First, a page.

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  1. Abstract The Michelson Interferometer for Global High-resolution Thermospheric Imaging (MIGHTI) was launched aboard NASA’s Ionospheric Connection (ICON) Explorer satellite in October 2019 to measure winds and temperatures on the limb in the upper mesosphere and lower thermosphere (MLT). Temperatures are observed using the molecular oxygen atmospheric band near 763 nm from 90–127 km altitude in the daytime and 90–108 km in the nighttime. Here we describe the measurement approach and methodology of the temperature retrieval, including unique on-orbit operations that allow for a better understanding of the instrument response. The MIGHTI measurement approach for temperatures is distinguished by concurrent observations from two different sensors, allowing for two self-consistent temperature products. We compare the MIGHTI temperatures against existing MLT space-borne and ground-based observations. The MIGHTI temperatures are within 7 K of these observations on average from 90–95 km throughout the day and night. In the daytime on average from 99–105 km, MIGHTI temperatures are higher than coincident observations by the Sounding of the Atmosphere using Broadband Emission Radiometry (SABER) instrument on NASA’s TIMED satellite by 18 K. Because the difference between the MIGHTI and SABER observations is predominantly a constant bias at a given altitude, conclusions of scientific analyses that are based on temperature variations are largely unaffected. 
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  2. Abstract

    Local full diurnal coverage of temperature variations across the turbopause (∼90–115 km altitude) is achieved by combining the nocturnal observations of a Sodium (Na) Doppler lidar on the Utah State University (USU) campus (41.7°N, 248.2°E) and NASA Michelson interferometer for global high‐resolution thermospheric imaging (MIGHTI)/Ionospheric connection explorer (ICON) daytime observations made in the same vicinity. In this study, utilizing this hybrid data set during summer 2020 between June 12th and July 15th, we retrieve the temperature signatures of diurnal and semidiurnal tides in this region. The tidal amplitudes of both components have similar vertical variation with increasing altitude: less than 5 K below ∼98 km but increase considerably above, up to 19 K near 104 km. Both experience significant dissipation near turbopause altitudes, down to ∼12 K up to 113 km for the diurnal tide and ∼13 K for the semidiurnal tide near 110 km. In addition, while the semidiurnal tidal behavior is consistent with the theoretical predictions, the diurnal amplitude is considerably larger than what is expected in the turbopause region. The tidal phase profile shows a dominance of tidal components with a long vertical wavelength (longer than 40 km) for the semidiurnal tide. On the other hand, the diurnal tide demonstrates close to an evanescent wave behavior in the turbopause region, which is absent in the model results and Thermosphere ionosphere mesosphere energetics and dynamics (TIMED)/Sounding of the atmosphere using broadband radiometry (SABER) observations.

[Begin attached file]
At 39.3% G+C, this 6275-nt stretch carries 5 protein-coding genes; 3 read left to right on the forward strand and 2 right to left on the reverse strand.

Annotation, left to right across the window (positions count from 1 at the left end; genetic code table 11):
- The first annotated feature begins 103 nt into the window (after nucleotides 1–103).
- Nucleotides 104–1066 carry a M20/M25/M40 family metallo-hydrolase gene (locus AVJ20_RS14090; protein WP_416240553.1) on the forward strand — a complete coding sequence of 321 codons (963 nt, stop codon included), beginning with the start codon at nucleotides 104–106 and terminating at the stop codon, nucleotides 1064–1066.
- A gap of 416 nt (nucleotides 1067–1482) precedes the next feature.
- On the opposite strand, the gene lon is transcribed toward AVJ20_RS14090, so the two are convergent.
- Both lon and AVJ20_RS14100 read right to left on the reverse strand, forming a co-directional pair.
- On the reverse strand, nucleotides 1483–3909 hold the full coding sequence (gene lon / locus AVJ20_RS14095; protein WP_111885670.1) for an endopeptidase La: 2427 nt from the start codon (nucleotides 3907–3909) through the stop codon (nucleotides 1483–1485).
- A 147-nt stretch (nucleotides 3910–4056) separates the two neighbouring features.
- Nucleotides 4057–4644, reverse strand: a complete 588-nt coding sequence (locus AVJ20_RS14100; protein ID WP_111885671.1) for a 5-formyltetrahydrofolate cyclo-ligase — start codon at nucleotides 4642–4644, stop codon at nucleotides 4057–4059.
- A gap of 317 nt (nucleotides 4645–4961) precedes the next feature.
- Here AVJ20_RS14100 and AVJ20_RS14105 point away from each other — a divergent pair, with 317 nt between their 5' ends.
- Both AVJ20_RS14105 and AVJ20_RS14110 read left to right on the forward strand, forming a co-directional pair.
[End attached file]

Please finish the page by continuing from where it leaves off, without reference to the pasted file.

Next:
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  3. Abstract Core-collapse supernovae are a promising potential high-energy neutrino source class. We test for correlation between seven years of IceCube neutrino data and a catalog containing more than 1000 core-collapse supernovae of types IIn and IIP and a sample of stripped-envelope supernovae. We search both for neutrino emission from individual supernovae as well as for combined emission from the whole supernova sample, through a stacking analysis. No significant spatial or temporal correlation of neutrinos with the cataloged supernovae was found. All scenarios were tested against the background expectation and together yield an overall p -value of 93%; therefore, they show consistency with the background only. The derived upper limits on the total energy emitted in neutrinos are 1.7 × 10 48 erg for stripped-envelope supernovae, 2.8 × 10 48 erg for type IIP, and 1.3 × 10 49 erg for type IIn SNe, the latter disfavoring models with optimistic assumptions for neutrino production in interacting supernovae. We conclude that stripped-envelope supernovae and supernovae of type IIn do not contribute more than 14.6% and 33.9%, respectively, to the diffuse neutrino flux in the energy range of about [ 10 3 –10 5 ] GeV, assuming that the neutrino energy spectrum follows a power-law with an index of −2.5. Under the same assumption, we can only constrain the contribution of type IIP SNe to no more than 59.9%. Thus, core-collapse supernovae of types IIn and stripped-envelope supernovae can both be ruled out as the dominant source of the diffuse neutrino flux under the given assumptions. 
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    Free, publicly-accessible full text available May 1, 2024